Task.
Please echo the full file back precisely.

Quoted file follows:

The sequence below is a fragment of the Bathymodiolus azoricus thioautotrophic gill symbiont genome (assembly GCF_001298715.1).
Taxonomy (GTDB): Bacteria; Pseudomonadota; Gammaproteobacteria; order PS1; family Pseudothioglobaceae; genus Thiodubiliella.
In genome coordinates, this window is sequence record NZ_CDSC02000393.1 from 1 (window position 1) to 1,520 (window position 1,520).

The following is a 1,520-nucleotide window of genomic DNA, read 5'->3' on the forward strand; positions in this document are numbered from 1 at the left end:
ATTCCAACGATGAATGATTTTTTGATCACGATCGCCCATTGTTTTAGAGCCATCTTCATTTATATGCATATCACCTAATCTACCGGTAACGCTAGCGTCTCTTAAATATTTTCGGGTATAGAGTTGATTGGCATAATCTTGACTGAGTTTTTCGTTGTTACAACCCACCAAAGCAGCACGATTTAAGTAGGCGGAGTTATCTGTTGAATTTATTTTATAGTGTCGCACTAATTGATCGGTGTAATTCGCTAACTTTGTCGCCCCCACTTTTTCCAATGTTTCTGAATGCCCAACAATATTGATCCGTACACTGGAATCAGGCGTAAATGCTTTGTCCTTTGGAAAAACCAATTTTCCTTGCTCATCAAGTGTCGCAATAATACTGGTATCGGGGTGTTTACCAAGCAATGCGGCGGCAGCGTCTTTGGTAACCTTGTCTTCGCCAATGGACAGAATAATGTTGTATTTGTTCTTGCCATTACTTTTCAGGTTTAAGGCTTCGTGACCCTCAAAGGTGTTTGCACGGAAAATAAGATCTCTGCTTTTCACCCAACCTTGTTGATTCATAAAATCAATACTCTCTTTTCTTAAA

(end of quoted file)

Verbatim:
The sequence below is a fragment of the Bathymodiolus azoricus thioautotrophic gill symbiont genome (assembly GCF_001298715.1).
Taxonomy (GTDB): Bacteria; Pseudomonadota; Gammaproteobacteria; order PS1; family Pseudothioglobaceae; genus Thiodubiliella.
In genome coordinates, this window is sequence record NZ_CDSC02000393.1 from 1 (window position 1) to 1,520 (window position 1,520).

The following is a 1,520-nucleotide window of genomic DNA, read 5'->3' on the forward strand; positions in this document are numbered from 1 at the left end:
ATTCCAACGATGAATGATTTTTTGATCACGATCGCCCATTGTTTTAGAGCCATCTTCATTTATATGCATATCACCTAATCTACCGGTAACGCTAGCGTCTCTTAAATATTTTCGGGTATAGAGTTGATTGGCATAATCTTGACTGAGTTTTTCGTTGTTACAACCCACCAAAGCAGCACGATTTAAGTAGGCGGAGTTATCTGTTGAATTTATTTTATAGTGTCGCACTAATTGATCGGTGTAATTCGCTAACTTTGTCGCCCCCACTTTTTCCAATGTTTCTGAATGCCCAACAATATTGATCCGTACACTGGAATCAGGCGTAAATGCTTTGTCCTTTGGAAAAACCAATTTTCCTTGCTCATCAAGTGTCGCAATAATACTGGTATCGGGGTGTTTACCAAGCAATGCGGCGGCAGCGTCTTTGGTAACCTTGTCTTCGCCAATGGACAGAATAATGTTGTATTTGTTCTTGCCATTACTTTTCAGGTTTAAGGCTTCGTGACCCTCAAAGGTGTTTGCACGGAAAATAAGATCTCTGCTTTTCACCCAACCTTGTTGATTCATAAAATCAATACTCTCTTTTCTTAAA